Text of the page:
So, what do you prefer to be called? What do the implications of “consumer” and “provider” mean to you? Add a comment and let us know. Keep those ol’ cards & letters rollin’ in (Dino, we miss you. Lots.)


Are Psychoanalysts Ever “Off-Duty?”

Tuesday, February 8th, 2011

First, a disclaimer. I don’t go around listening in to conversations at nearby tables, on the street, the bus, or anywhere else. Maybe I should say I don’t try to listen. I can’t help it if you’re going to speak loudly enough for everyone in the general area to hear you. This isn’t about why people think others need to hear what they’re saying, so enough of that. It’s just a disclaimer. Period. Done.

OK – so why the disclaimer? The other night I was walking home after getting off of the bus and there was a group of three people on the street ahead of me, two men and a woman. As I was approaching I heard a part of the conversation. One of the men said to the woman,”You’ll like him. He’s a psychoanalyst.” She responded by asking something about are psychoanalysts always analyzing everybody or do they ever turn it off. She also said something about it being tiring to always being “on.”

Do we ever turn it off? You betcha!  Tiring to always be”on?” Jeez. Probably even more tiring for everyone around than it is for us. Can you imagine that? Why would I, using myself as the example I know best, want to constantly be confronting people with their “hidden motives” for doing things? Where would my respect for my friends and neighbors be if I did that?

The people who come to me for psychotherapy are asking me to use my skills to help them.  They expect me to “listen with the third ear,” as Langs put it, to attend “with free-floating attention,” to quote Uncle Sigmund. They pay me to do this. My friends, family, neighbors and total strangers aren’t paying me for my time or my skills. They aren’t asking me to listen to their free associations and make an interpretation. I’m expected to be just another person in the room and not invade the privacy of why they do what they do.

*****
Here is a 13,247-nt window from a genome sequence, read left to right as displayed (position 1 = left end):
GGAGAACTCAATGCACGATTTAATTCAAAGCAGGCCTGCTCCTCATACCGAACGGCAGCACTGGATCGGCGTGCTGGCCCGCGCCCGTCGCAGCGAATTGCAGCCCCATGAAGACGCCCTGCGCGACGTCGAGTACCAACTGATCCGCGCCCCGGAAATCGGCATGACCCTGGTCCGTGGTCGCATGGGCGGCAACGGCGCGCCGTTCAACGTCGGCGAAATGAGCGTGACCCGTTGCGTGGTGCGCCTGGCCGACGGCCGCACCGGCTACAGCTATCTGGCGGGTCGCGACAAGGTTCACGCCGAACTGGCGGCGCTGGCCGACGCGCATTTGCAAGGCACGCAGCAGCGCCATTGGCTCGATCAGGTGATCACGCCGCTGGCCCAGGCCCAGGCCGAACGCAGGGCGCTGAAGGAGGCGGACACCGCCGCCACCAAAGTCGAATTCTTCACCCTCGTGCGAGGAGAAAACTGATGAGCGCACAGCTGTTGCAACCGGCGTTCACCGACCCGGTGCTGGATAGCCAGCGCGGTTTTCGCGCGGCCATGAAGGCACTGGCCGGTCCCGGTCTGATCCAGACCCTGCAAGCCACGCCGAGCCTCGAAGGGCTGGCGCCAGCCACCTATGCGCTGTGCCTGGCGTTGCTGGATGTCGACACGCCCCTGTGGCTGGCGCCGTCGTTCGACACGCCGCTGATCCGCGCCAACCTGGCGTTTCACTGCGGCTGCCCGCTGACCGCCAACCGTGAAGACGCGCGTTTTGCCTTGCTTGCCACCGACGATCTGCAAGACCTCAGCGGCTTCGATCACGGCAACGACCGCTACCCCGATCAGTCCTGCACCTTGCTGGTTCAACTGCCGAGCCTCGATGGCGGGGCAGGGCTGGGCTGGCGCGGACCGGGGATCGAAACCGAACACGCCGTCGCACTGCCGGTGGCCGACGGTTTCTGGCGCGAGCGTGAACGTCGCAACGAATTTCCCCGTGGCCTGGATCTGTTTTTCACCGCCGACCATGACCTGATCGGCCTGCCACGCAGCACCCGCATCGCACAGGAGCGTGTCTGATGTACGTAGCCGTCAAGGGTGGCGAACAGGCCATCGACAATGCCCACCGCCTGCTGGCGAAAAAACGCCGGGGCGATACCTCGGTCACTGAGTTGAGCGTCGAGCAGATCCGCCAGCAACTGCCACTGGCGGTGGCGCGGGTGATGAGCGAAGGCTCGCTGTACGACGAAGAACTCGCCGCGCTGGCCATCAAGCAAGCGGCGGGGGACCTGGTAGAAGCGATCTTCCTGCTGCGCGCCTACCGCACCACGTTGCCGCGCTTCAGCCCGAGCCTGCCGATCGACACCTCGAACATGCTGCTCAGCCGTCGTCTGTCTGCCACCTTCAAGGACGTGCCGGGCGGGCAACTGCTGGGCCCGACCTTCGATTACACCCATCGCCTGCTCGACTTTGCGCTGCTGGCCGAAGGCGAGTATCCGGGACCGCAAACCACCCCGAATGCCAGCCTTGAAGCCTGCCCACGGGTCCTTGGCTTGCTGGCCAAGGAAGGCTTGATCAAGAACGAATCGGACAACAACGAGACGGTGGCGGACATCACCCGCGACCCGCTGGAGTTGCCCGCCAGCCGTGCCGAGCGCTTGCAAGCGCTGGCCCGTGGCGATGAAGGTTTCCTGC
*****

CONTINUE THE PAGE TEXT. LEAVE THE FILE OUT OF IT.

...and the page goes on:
Yeah, I’m a curious guy. Uh, maybe I should rephrase that. I’m curious about a lot of things in this world. I’m curious about what makes people tick, including me (especially me,) and seriously hope, as the old, sad joke says, that it’s not a time-bomb. That doesn’t give me the right to pry into what’s going on in someone’s psyche and, contrary to what some believe (and/or have done) it’s not a parlor game where I can (or will) look at people in the room, talk with them for a couple of minutes and then give a psychoanalytic profile.

I like my friends, family, neighbors (trust me on this.) Why would I want to piss them off by telling them why they’re doing what they’re doing or trying to manipulate them by analyzing them without their knowledge or consent. Ah, there it is – perhaps the real point of the question (OK – this is analyzing but it’s me thinking about what I might be trying to accomplish by that seat-of-the-pants analysis) is whether I would be “using my powers” for my  own nefarious purposes. To manipulate things & people.

What do you think? Do you think we ever “turn it off” other than when we sleep? Do we manipulate people? Let me know – leave a comment. I won’t analyze what you’re saying or how you say it – promise.